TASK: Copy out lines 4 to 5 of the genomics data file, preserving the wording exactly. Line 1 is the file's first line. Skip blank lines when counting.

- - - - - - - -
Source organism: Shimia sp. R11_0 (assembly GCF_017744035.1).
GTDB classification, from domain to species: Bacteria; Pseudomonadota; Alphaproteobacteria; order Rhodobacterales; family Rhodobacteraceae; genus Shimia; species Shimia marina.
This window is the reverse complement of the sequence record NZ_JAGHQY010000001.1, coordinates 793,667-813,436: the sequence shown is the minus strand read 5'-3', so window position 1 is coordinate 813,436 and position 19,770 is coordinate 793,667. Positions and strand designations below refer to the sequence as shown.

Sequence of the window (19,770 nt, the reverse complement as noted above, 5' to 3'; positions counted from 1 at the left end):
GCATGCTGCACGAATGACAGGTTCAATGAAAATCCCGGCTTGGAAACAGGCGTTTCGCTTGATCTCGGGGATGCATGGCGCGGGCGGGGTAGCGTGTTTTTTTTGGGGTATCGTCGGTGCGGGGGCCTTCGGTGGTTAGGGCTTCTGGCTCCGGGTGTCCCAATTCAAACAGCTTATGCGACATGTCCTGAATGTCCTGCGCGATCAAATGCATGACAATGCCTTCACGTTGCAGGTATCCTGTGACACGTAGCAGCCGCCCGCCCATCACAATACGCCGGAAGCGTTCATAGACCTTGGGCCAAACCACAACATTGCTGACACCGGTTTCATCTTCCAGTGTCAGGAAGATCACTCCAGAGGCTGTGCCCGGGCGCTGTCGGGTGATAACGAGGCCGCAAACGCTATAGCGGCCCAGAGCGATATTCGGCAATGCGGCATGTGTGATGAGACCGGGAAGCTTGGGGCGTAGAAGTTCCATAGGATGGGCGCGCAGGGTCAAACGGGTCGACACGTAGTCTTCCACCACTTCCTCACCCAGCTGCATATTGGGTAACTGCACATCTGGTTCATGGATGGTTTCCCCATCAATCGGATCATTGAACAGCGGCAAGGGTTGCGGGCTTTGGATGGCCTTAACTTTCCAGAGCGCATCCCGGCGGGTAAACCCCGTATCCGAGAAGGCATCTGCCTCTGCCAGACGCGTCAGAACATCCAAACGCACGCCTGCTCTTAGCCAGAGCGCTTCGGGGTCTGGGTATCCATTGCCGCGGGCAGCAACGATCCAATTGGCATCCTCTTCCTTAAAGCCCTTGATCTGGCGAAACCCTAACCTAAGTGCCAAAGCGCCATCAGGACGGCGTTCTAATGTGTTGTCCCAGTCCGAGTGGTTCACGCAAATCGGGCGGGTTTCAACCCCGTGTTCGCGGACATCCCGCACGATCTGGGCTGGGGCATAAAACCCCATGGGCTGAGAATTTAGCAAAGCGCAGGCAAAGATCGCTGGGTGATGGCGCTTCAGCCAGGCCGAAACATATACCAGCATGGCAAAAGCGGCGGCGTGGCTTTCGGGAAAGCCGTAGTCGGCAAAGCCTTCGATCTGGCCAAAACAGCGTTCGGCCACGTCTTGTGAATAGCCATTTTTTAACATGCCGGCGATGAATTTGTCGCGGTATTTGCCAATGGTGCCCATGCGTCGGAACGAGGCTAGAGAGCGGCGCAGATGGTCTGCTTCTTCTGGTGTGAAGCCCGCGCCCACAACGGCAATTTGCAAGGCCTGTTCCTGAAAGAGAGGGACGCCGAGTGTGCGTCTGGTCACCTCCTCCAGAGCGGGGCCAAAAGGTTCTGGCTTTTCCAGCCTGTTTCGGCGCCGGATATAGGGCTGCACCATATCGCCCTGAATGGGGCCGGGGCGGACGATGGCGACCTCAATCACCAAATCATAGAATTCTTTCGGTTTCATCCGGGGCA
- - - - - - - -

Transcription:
Sequence of the window (19,770 nt, the reverse complement as noted above, 5' to 3'; positions counted from 1 at the left end):
GCATGCTGCACGAATGACAGGTTCAATGAAAATCCCGGCTTGGAAACAGGCGTTTCGCTTGATCTCGGGGATGCATGGCGCGGGCGGGGTAGCGTGTTTTTTTTGGGGTATCGTCGGTGCGGGGGCCTTCGGTGGTTAGGGCTTCTGGCTCCGGGTGTCCCAATTCAAACAGCTTATGCGACATGTCCTGAATGTCCTGCGCGATCAAATGCATGACAATGCCTTCACGTTGCAGGTATCCTGTGACACGTAGCAGCCGCCCGCCCATCACAATACGCCGGAAGCGTTCATAGACCTTGGGCCAAACCACAACATTGCTGACACCGGTTTCATCTTCCAGTGTCAGGAAGATCACTCCAGAGGCTGTGCCCGGGCGCTGTCGGGTGATAACGAGGCCGCAAACGCTATAGCGGCCCAGAGCGATATTCGGCAATGCGGCATGTGTGATGAGACCGGGAAGCTTGGGGCGTAGAAGTTCCATAGGATGGGCGCGCAGGGTCAAACGGGTCGACACGTAGTCTTCCACCACTTCCTCACCCAGCTGCATATTGGGTAACTGCACATCTGGTTCATGGATGGTTTCCCCATCAATCGGATCATTGAACAGCGGCAAGGGTTGCGGGCTTTGGATGGCCTTAACTTTCCAGAGCGCATCCCGGCGGGTAAACCCCGTATCCGAGAAGGCATCTGCCTCTGCCAGACGCGTCAGAACATCCAAACGCACGCCTGCTCTTAGCCAGAGCGCTTCGGGGTCTGGGTATCCATTGCCGCGGGCAGCAACGATCCAATTGGCATCCTCTTCCTTAAAGCCCTTGATCTGGCGAAACCCTAACCTAAGTGCCAAAGCGCCATCAGGACGGCGTTCTAATGTGTTGTCCCAGTCCGAGTGGTTCACGCAAATCGGGCGGGTTTCAACCCCGTGTTCGCGGACATCCCGCACGATCTGGGCTGGGGCATAAAACCCCATGGGCTGAGAATTTAGCAAAGCGCAGGCAAAGATCGCTGGGTGATGGCGCTTCAGCCAGGCCGAAACATATACCAGCATGGCAAAAGCGGCGGCGTGGCTTTCGGGAAAGCCGTAGTCGGCAAAGCCTTCGATCTGGCCAAAACAGCGTTCGGCCACGTCTTGTGAATAGCCATTTTTTAACATGCCGGCGATGAATTTGTCGCGGTATTTGCCAATGGTGCCCATGCGTCGGAACGAGGCTAGAGAGCGGCGCAGATGGTCTGCTTCTTCTGGTGTGAAGCCCGCGCCCACAACGGCAATTTGCAAGGCCTGTTCCTGAAAGAGAGGGACGCCGAGTGTGCGTCTGGTCACCTCCTCCAGAGCGGGGCCAAAAGGTTCTGGCTTTTCCAGCCTGTTTCGGCGCCGGATATAGGGCTGCACCATATCGCCCTGAATGGGGCCGGGGCGGACGATGGCGACCTCAATCACCAAATCATAGAATTCTTTCGGTTTCATCCGGGGCA